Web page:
A lot of the time I want to mope around the house in my pyjamas all day. Trust me, it happens.
There are days I wish I could go to work again like a normal person. Or go to a bar and drink a pitcher of beer. Maybe hit up a spin class and put my non-existant hair in a ponytail. There are also days when I really want to eat nothing but bacon sandwiches all day, but eat swiss chard wraps instead. This is what wearing your big girl pants looks like.
The filling, made up of quinoa, cracked wheat, beets, walnuts, feta, mint, and dill. Dipped in sour cream, it made for an excellent healthful lunch. Cancer fighting, you know.
But you know what? It was no bacon sandwich. And I’ll get over it.
I could sit around and complain, but I’ve got better things to do today. Like finding something to smile at. Parks and Recreation, I’m looking at you.
One thing I have come to realize under my new role as “cancer patient,” is that not all “cancer patients” are into fundraising and charity.
It’s not that we don’t want to help others, it’s just that we’ve become the faces that need to be helped. And to be perfectly honest, we don’t need healthy people reminding us that we need help by running and doing things that us sick people can’t do. I don’t speak for everyone here obviously, but you know, sometimes it stings.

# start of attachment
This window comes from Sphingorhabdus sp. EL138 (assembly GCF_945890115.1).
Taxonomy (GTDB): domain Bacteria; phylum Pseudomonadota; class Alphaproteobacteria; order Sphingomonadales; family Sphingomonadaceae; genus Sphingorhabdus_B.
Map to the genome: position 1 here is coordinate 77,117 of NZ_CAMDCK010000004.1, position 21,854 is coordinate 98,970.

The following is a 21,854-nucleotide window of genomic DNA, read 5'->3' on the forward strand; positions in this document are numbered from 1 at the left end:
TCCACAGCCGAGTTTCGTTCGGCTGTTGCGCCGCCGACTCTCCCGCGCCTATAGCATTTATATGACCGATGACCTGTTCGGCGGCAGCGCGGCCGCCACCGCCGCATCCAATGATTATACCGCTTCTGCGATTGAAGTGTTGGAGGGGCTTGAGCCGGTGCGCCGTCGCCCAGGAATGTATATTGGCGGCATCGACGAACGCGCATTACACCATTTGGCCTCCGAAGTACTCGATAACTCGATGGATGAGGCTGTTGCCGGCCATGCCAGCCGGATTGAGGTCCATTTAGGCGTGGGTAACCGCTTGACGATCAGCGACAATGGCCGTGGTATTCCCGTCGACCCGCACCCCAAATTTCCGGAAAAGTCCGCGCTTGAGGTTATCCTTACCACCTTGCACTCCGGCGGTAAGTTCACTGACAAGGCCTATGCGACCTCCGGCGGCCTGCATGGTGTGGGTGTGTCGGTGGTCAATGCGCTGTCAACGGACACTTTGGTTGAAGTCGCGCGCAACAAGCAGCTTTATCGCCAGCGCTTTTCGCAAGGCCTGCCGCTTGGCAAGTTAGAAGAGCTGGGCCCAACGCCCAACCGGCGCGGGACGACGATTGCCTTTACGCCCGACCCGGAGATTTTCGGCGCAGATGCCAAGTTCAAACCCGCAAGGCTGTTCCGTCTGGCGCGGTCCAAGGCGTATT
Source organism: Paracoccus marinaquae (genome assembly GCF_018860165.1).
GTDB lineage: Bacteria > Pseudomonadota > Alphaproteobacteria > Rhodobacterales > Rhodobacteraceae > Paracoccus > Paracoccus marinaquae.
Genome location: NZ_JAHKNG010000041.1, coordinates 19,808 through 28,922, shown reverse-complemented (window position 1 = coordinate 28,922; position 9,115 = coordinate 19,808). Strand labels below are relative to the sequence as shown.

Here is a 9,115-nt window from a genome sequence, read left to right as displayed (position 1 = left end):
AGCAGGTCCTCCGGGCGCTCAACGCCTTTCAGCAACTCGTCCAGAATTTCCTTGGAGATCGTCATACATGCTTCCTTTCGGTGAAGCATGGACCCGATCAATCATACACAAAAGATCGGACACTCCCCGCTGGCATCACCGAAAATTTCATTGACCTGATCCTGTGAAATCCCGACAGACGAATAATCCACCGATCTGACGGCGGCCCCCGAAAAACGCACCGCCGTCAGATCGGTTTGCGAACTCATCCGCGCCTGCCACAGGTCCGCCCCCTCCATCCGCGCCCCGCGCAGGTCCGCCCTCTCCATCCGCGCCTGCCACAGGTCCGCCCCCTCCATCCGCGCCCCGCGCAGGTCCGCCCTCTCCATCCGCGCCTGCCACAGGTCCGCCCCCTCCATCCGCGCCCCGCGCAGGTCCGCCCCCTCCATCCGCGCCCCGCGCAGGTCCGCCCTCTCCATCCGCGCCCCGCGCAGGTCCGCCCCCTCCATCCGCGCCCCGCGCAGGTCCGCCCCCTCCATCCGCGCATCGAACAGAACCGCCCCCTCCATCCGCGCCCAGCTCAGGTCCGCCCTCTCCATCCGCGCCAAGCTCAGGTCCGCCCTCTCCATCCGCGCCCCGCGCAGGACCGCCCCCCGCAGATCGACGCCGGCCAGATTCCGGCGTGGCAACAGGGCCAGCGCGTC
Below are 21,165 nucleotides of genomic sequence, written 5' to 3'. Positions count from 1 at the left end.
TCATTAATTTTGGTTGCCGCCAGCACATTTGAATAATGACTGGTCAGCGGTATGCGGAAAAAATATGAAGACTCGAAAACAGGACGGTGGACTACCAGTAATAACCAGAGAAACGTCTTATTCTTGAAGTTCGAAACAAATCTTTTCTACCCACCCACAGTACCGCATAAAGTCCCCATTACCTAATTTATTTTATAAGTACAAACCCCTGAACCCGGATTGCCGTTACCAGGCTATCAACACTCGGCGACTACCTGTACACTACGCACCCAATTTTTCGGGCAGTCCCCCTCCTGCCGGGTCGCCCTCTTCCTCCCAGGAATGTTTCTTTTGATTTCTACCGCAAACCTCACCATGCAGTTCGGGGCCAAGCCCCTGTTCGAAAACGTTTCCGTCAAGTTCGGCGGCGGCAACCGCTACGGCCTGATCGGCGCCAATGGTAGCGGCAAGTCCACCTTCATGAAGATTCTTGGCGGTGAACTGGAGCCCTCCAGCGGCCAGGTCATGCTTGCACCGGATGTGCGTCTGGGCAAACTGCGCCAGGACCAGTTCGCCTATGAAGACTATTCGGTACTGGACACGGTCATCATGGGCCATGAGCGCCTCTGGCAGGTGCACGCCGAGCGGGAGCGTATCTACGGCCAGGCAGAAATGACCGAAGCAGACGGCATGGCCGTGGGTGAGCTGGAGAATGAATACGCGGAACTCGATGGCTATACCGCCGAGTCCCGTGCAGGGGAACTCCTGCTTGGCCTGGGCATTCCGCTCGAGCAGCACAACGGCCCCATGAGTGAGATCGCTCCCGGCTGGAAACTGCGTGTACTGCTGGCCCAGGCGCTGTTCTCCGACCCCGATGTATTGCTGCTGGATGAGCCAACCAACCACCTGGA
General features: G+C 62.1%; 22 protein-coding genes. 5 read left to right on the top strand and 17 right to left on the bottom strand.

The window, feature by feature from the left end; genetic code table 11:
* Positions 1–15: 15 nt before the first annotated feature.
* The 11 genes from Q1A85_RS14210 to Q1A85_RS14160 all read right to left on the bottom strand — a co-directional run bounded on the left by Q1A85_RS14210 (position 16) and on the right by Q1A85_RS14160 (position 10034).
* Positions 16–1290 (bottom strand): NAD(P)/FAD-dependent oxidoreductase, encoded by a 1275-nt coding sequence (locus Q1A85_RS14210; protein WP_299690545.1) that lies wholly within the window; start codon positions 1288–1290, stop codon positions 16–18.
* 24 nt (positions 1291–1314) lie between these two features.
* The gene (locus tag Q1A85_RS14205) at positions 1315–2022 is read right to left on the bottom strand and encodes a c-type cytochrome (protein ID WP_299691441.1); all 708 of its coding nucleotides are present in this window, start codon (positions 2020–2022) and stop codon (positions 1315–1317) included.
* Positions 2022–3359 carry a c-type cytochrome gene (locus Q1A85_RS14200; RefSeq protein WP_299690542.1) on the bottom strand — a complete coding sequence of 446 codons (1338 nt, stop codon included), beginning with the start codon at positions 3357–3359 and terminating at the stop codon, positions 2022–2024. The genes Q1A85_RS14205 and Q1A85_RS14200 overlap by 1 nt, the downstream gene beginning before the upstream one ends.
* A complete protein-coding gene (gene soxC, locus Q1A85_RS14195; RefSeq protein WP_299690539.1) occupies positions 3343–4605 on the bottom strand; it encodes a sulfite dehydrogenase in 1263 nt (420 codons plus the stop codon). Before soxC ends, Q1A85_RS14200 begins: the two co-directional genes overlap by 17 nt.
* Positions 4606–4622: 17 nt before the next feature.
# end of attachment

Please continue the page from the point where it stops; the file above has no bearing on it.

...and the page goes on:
Under my new role as cancer patient, I also now know what is really helpful to fellow patients and the people that love them. A CURE. For all kinds of cancer.
It is with this that I laced up my sneakers on Sunday with my mother and step-sister to participate in the Terry Fox run. One of the organizations out there who I feel is really dedicated to finding a cure, and one of the top funders of cancer research in Canada.
For those of you who aren’t familiar with Terry Fox, he attempted to run across the country in what he called “The Marathon of Hope” in 1980 after losing his leg to osteosarcoma, a type of bone cancer. He did it in the name of cancer research, asking just one dollar from every Canadian. He died before he made it across the country. No wonder, I cannot fathom attempting such a feat with this disease.
I’ve participated in this event a few times before, but it was surreal being there on such different terms this year. Last time I ran it was two years ago, back when I was at the top of my game. This year, I walked the 5k in one hour.
Also surreal was not only writing the name of my uncle down, but also seeing my own name down with those affected by cancer.
What I like about this event is that there is no fundraising limit, no timing chips, no stress. You just show up, donate want you want, and go as fast as you want. You can even bring your dog if you want to!
Hopefully next year I’ll be healthy enough to RUN the 5k again. Although, walking along and chatting with friends and family was great too. I mean, why outrun cancer? No freakin’ way it’ll ever catch me anyways.
In participating, I donated some money from The Great Fundraising Act fund. Spreading your dollars just a little bit further, in hopes of saving another Terry Fox, another Uncle Bob, and of course – ME!
Because cancer really is not a sprint, it’s a marathon. Likely the hardest one me, and so many others, will ever have to run. Events like these remind me that I’m not alone in this, and that I’ll eventually reach the finish line.